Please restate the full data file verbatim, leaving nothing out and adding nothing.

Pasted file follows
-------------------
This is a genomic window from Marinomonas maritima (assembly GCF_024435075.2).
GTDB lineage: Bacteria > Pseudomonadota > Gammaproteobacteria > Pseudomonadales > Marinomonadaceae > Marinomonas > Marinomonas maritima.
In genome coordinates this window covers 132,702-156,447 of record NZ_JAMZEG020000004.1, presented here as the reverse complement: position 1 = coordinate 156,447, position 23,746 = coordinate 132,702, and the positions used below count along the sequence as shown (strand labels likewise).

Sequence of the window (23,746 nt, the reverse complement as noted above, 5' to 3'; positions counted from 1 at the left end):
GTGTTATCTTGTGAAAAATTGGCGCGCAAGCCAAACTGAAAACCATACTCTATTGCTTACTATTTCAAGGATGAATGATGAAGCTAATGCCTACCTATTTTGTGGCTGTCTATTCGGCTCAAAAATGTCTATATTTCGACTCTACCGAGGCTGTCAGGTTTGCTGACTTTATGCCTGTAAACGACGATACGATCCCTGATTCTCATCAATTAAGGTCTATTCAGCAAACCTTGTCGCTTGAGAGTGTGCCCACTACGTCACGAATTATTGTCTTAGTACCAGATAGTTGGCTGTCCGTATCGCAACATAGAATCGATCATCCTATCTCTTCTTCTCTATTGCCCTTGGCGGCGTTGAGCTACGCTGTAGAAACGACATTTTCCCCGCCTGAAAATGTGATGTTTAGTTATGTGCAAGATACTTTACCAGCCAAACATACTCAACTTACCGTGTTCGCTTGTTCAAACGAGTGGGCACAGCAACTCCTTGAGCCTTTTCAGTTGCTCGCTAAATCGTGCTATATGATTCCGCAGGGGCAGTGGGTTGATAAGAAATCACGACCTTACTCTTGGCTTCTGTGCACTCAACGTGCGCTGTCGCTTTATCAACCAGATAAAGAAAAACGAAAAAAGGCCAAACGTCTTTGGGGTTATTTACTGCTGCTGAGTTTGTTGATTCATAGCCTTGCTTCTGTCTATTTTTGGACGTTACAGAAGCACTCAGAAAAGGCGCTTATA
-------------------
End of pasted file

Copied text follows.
This is a genomic window from Marinomonas maritima (assembly GCF_024435075.2).
GTDB lineage: Bacteria > Pseudomonadota > Gammaproteobacteria > Pseudomonadales > Marinomonadaceae > Marinomonas > Marinomonas maritima.
In genome coordinates this window covers 132,702-156,447 of record NZ_JAMZEG020000004.1, presented here as the reverse complement: position 1 = coordinate 156,447, position 23,746 = coordinate 132,702, and the positions used below count along the sequence as shown (strand labels likewise).

Sequence of the window (23,746 nt, the reverse complement as noted above, 5' to 3'; positions counted from 1 at the left end):
GTGTTATCTTGTGAAAAATTGGCGCGCAAGCCAAACTGAAAACCATACTCTATTGCTTACTATTTCAAGGATGAATGATGAAGCTAATGCCTACCTATTTTGTGGCTGTCTATTCGGCTCAAAAATGTCTATATTTCGACTCTACCGAGGCTGTCAGGTTTGCTGACTTTATGCCTGTAAACGACGATACGATCCCTGATTCTCATCAATTAAGGTCTATTCAGCAAACCTTGTCGCTTGAGAGTGTGCCCACTACGTCACGAATTATTGTCTTAGTACCAGATAGTTGGCTGTCCGTATCGCAACATAGAATCGATCATCCTATCTCTTCTTCTCTATTGCCCTTGGCGGCGTTGAGCTACGCTGTAGAAACGACATTTTCCCCGCCTGAAAATGTGATGTTTAGTTATGTGCAAGATACTTTACCAGCCAAACATACTCAACTTACCGTGTTCGCTTGTTCAAACGAGTGGGCACAGCAACTCCTTGAGCCTTTTCAGTTGCTCGCTAAATCGTGCTATATGATTCCGCAGGGGCAGTGGGTTGATAAGAAATCACGACCTTACTCTTGGCTTCTGTGCACTCAACGTGCGCTGTCGCTTTATCAACCAGATAAAGAAAAACGAAAAAAGGCCAAACGTCTTTGGGGTTATTTACTGCTGCTGAGTTTGTTGATTCATAGCCTTGCTTCTGTCTATTTTTGGACGTTACAGAAGCACTCAGAAAAGGCGCTTATA